Home Forums Discussions Digital Tool Use in Malaria Surveillance Programs

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    Jeremy Zabarsky

    We hosted a very engaging webinar on Wednesday, July 11th with Jessica Long, a representative from Dimagi, who discussed how digital tools can help strengthen and support malaria surveillance programs. Below is a summary of the discussion and some key takeaways. If you missed the webinar, you can find the recorded session here and a downloadable version of Jessica’s presentation here.


    For the past six months, the National Malaria Control Programs of Senegal and The Gambia, in close partnership with Catholic Relief Services (CRS), have been establishing best practices for coordinating malaria interventions and clinical care in border regions. Jessica gave a brief overview of Dimagi’s work to help prototype a shared cross-border malaria data visualization tool to improve the surveillance of malaria prevelance in Senegal and the Gambia. Malaria surveillance tends to be weakest in countries with the highest burden, making it difficult to accurately assess disease trends and plan interventions. Digital tools like Dimagi’s ATLAS and CommCare platforms help National Malaria Control Programs determine which areas of their countries have the highest rates of malaria. This data then helps countries design strategic malaria control interventions to address region specific.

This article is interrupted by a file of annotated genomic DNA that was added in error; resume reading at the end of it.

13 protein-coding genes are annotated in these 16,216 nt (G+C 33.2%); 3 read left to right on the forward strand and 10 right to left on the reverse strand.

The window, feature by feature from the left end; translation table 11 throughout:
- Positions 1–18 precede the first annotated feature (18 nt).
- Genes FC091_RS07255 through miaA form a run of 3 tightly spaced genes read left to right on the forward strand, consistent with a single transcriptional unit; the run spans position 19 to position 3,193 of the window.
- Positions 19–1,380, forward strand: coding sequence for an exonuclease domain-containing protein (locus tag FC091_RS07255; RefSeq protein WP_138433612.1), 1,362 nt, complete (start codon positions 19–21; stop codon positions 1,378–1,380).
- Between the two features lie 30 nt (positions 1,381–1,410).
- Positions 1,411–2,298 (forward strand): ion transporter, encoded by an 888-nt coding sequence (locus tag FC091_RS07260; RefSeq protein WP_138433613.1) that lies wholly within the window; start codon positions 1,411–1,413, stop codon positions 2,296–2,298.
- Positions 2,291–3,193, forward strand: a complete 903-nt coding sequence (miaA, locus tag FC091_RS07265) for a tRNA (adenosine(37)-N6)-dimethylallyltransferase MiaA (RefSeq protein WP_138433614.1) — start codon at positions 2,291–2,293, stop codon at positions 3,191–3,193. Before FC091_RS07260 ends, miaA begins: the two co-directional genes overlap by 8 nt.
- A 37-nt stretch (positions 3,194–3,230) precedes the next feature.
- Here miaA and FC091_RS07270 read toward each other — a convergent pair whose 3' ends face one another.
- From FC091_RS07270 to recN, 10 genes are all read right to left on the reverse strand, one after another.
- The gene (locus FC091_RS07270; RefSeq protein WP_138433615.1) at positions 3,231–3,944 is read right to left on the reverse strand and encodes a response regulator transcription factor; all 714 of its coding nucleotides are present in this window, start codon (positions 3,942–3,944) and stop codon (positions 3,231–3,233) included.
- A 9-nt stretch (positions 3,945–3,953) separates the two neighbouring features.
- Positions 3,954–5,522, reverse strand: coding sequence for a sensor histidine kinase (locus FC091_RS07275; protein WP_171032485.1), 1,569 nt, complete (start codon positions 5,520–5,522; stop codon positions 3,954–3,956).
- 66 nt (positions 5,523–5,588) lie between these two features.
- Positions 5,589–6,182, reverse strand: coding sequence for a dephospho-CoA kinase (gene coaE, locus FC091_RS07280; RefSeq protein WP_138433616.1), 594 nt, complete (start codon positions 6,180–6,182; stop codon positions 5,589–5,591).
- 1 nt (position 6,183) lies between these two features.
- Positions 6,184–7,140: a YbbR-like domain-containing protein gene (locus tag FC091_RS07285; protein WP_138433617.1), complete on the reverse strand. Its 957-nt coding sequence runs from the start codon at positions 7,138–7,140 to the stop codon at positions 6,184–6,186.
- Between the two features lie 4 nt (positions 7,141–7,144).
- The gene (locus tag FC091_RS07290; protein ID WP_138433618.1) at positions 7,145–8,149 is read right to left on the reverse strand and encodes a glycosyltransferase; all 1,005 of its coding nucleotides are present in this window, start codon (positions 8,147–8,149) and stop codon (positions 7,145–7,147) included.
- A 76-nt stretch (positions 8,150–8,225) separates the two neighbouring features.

Some Key Takeaways:

    As a digital intervention, CommCare serves as a mobile data collection platform that supports remote workers’ data management in low resource areas. DHIS2 serves as a national health data collection and analytics platorm, and together they make up the most common health information system platforms in West Africa.

    ATLAS data visualizations and predictive analytics platform allows it to read any data source – DHIS2, CommCare, or others – and layer analytics on top of very detailed satellite images that allows malaria surveillance programs to dynamically predict population density, for example.

    With the detailed imagery afforded by the ATLAS platform, NMCPs can plan household-level interventions and can more accurately assess level of coverage acheived. It allows users to count number of households in a remote area with detialed satellite images to make targets assess the effectiveness of indoor residual spray (IRS) or long lasting insectiside-treated net (LLIN) distribution interventions.

    The vision for cross-border data sharing in Senegal and The Gambia looks something like this:

    1. Strengthen data collection at a district, facility, and community level
    2. Ensure all mobile data collection tools integrate with a national DHSI2 platform
    3. Define a shared set of indicators to establish a data exchange protocol
    4. Design a data visualization interface that can be used to evaluate the effectiveness of malaria interventions and identify potenial new areas for intervention
    5. Establish a set of criterea for how a shared data visualisation will guide action

    Be sure to check out the recorded version of Jessica’s session with us, avaialbe here. We look forward to your thoughts and comments below.

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